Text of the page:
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Friday, April 27, 2018

ETRUSCAN GIRL

It is a moving thing
to see in this figure
how the maker
has shown the girl
or young woman
plaiting her hair
so that the arm and fingers
as they move,
the tress itself,
are one piece in the clay,
fused, that no part
of the model should crack
in the oven,
that no part of the moment
be lost.

Just two feet high -
it might have been
an image for her tomb:
but who knows that
or anything
about this girl
who has no name,
no story? Even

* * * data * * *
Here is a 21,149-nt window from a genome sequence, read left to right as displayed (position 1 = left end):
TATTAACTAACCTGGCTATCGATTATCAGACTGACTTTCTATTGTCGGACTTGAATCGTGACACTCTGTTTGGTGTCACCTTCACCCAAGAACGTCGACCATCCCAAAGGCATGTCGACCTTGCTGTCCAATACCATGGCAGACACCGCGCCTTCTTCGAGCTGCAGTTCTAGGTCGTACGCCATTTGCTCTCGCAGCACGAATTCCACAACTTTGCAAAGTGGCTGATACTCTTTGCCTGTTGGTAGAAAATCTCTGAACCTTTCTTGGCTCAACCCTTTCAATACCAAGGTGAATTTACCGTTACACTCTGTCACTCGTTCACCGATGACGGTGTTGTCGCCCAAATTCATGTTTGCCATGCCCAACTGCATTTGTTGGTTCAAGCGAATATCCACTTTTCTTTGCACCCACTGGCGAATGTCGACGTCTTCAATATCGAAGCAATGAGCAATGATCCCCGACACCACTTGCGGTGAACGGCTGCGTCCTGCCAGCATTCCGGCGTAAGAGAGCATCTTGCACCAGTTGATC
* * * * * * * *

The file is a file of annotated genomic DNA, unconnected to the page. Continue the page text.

the tongue she spoke
is blocked, obscure:
dust upon dust,
twenty five centuries,
annulling
all memory.

And the figure half turns,
to stare at me,
as though I
could give a name:
as though death did not
repeal identity,
as though there were
a body there,
a spirit that I must see,
clearly.

And I try to imagine
those who called
the craftsman in,
the maker,
saying to him:
You knew, you knew her well,
make her for us, make her
as we knew her in this life.


And it was
as he had seen her last,
sitting outside the house,
debonair in the morning,
plaiting her hair in the sun,
the hands and fingers quickly
pushing in and out
so closely that
the moment and the movement
fused:
and the maker saw
that they were one.



In memoriam S.B.C.
Patrick Cullinan
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